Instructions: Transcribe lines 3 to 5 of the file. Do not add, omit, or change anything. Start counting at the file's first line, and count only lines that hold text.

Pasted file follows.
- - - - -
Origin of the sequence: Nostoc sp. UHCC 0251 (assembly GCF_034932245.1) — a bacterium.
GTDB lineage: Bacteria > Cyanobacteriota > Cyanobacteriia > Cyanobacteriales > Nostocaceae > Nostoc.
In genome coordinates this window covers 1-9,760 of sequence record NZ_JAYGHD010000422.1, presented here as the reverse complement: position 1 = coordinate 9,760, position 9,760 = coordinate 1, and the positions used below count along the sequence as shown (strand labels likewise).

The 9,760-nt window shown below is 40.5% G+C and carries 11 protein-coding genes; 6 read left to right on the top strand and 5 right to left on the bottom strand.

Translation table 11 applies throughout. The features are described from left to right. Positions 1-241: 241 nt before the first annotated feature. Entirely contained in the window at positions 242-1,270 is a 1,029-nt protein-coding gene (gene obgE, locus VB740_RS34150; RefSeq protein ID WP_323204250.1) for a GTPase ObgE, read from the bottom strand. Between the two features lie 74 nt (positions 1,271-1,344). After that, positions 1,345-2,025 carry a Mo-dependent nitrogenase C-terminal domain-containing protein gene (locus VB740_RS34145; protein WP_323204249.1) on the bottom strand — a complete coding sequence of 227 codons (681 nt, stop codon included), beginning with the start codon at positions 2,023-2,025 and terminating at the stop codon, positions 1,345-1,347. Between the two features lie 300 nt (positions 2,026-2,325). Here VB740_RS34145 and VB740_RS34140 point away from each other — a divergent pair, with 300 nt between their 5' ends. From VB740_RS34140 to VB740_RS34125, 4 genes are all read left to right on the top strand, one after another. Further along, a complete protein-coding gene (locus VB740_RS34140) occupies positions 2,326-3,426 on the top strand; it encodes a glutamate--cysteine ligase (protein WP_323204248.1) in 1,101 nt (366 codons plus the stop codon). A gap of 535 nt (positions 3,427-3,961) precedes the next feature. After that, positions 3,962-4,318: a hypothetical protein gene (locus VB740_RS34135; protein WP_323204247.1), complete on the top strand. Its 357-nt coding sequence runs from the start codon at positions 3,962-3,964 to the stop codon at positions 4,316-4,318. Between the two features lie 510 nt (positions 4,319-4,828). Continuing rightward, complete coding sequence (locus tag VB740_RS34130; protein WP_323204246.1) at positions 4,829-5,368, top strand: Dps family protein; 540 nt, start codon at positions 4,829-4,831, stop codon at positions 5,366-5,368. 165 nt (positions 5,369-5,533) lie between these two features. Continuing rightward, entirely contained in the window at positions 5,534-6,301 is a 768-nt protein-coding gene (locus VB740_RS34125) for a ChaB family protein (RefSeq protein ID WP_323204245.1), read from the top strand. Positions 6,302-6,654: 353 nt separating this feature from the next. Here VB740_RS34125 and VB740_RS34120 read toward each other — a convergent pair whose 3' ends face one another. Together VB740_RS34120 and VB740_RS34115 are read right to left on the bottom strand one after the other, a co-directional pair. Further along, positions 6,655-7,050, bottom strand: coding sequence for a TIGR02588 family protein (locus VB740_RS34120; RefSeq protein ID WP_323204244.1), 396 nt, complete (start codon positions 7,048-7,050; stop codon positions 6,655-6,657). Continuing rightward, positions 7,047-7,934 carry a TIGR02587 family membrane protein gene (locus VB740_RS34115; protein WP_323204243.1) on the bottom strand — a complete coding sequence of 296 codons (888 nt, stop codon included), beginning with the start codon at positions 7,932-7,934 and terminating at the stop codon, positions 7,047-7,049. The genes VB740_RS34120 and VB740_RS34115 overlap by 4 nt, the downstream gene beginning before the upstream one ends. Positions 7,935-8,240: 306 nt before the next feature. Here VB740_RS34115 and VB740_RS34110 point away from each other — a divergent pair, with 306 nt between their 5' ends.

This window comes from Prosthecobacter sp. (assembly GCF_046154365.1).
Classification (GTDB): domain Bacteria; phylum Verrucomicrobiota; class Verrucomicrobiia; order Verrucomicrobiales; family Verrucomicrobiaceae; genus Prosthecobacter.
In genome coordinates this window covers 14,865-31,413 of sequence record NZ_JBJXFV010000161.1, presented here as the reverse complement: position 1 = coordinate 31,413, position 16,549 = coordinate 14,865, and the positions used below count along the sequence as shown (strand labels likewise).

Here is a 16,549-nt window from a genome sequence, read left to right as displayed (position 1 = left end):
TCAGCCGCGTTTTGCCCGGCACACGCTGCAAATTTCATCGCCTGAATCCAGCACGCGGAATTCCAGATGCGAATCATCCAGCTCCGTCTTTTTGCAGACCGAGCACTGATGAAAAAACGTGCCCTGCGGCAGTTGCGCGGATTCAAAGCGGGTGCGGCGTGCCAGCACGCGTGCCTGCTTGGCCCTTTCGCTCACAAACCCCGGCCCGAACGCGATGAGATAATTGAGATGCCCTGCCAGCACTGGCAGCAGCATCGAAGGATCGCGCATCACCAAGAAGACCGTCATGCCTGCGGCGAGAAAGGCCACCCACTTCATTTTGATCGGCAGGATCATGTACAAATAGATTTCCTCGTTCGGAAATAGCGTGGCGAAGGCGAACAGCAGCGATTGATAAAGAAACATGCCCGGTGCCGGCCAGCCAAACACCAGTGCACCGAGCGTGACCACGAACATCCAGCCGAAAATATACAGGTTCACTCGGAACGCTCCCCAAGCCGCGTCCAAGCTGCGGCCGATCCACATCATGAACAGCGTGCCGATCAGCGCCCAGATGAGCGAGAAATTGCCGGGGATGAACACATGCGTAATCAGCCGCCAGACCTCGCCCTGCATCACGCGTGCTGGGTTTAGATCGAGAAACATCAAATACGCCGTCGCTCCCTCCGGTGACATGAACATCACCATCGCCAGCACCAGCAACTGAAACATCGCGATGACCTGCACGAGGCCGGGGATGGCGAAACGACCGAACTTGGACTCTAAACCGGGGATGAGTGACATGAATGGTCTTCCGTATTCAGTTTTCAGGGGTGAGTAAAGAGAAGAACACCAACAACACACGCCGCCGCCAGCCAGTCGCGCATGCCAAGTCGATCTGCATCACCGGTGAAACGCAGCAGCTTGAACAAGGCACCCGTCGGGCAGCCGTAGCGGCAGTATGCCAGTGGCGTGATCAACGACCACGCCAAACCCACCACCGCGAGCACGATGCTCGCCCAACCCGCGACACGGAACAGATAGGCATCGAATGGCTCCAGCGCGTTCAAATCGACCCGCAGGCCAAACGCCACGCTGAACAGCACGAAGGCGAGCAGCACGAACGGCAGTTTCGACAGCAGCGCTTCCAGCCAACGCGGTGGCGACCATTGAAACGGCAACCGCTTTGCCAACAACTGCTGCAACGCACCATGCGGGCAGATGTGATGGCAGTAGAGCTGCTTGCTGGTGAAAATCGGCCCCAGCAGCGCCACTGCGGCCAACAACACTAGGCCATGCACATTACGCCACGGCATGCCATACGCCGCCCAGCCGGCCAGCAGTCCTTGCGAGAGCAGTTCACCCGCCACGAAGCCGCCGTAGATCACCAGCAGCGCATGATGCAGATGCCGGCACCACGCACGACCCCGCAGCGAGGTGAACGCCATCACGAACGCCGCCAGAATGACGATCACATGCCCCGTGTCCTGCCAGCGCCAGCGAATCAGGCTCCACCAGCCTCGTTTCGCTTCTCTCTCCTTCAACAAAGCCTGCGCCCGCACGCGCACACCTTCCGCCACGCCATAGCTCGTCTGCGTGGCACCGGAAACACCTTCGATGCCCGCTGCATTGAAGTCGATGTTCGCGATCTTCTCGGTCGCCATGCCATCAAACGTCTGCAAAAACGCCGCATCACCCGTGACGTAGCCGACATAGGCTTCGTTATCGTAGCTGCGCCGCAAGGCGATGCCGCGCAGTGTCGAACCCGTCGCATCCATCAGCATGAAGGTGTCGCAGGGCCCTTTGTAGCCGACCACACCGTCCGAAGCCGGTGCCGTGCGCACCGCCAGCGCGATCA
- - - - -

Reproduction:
In genome coordinates this window covers 1-9,760 of sequence record NZ_JAYGHD010000422.1, presented here as the reverse complement: position 1 = coordinate 9,760, position 9,760 = coordinate 1, and the positions used below count along the sequence as shown (strand labels likewise).

The 9,760-nt window shown below is 40.5% G+C and carries 11 protein-coding genes; 6 read left to right on the top strand and 5 right to left on the bottom strand.

Translation table 11 applies throughout. The features are described from left to right. Positions 1-241: 241 nt before the first annotated feature. Entirely contained in the window at positions 242-1,270 is a 1,029-nt protein-coding gene (gene obgE, locus VB740_RS34150; RefSeq protein ID WP_323204250.1) for a GTPase ObgE, read from the bottom strand. Between the two features lie 74 nt (positions 1,271-1,344). After that, positions 1,345-2,025 carry a Mo-dependent nitrogenase C-terminal domain-containing protein gene (locus VB740_RS34145; protein WP_323204249.1) on the bottom strand — a complete coding sequence of 227 codons (681 nt, stop codon included), beginning with the start codon at positions 2,023-2,025 and terminating at the stop codon, positions 1,345-1,347. Between the two features lie 300 nt (positions 2,026-2,325). Here VB740_RS34145 and VB740_RS34140 point away from each other — a divergent pair, with 300 nt between their 5' ends. From VB740_RS34140 to VB740_RS34125, 4 genes are all read left to right on the top strand, one after another. Further along, a complete protein-coding gene (locus VB740_RS34140) occupies positions 2,326-3,426 on the top strand; it encodes a glutamate--cysteine ligase (protein WP_323204248.1) in 1,101 nt (366 codons plus the stop codon). A gap of 535 nt (positions 3,427-3,961) precedes the next feature. After that, positions 3,962-4,318: a hypothetical protein gene (locus VB740_RS34135; protein WP_323204247.1), complete on the top strand. Its 357-nt coding sequence runs from the start codon at positions 3,962-3,964 to the stop codon at positions 4,316-4,318. Between the two features lie 510 nt (positions 4,319-4,828). Continuing rightward, complete coding sequence (locus tag VB740_RS34130; protein WP_323204246.1) at positions 4,829-5,368, top strand: Dps family protein; 540 nt, start codon at positions 4,829-4,831, stop codon at positions 5,366-5,368. 165 nt (positions 5,369-5,533) lie between these two features. Continuing rightward, entirely contained in the window at positions 5,534-6,301 is a 768-nt protein-coding gene (locus VB740_RS34125) for a ChaB family protein (RefSeq protein ID WP_323204245.1), read from the top strand. Positions 6,302-6,654: 353 nt separating this feature from the next. Here VB740_RS34125 and VB740_RS34120 read toward each other — a convergent pair whose 3' ends face one another. Together VB740_RS34120 and VB740_RS34115 are read right to left on the bottom strand one after the other, a co-directional pair. Further along, positions 6,655-7,050, bottom strand: coding sequence for a TIGR02588 family protein (locus VB740_RS34120; RefSeq protein ID WP_323204244.1), 396 nt, complete (start codon positions 7,048-7,050; stop codon positions 6,655-6,657). Continuing rightward, positions 7,047-7,934 carry a TIGR02587 family membrane protein gene (locus VB740_RS34115; protein WP_323204243.1) on the bottom strand — a complete coding sequence of 296 codons (888 nt, stop codon included), beginning with the start codon at positions 7,932-7,934 and terminating at the stop codon, positions 7,047-7,049. The genes VB740_RS34120 and VB740_RS34115 overlap by 4 nt, the downstream gene beginning before the upstream one ends. Positions 7,935-8,240: 306 nt before the next feature. Here VB740_RS34115 and VB740_RS34110 point away from each other — a divergent pair, with 306 nt between their 5' ends.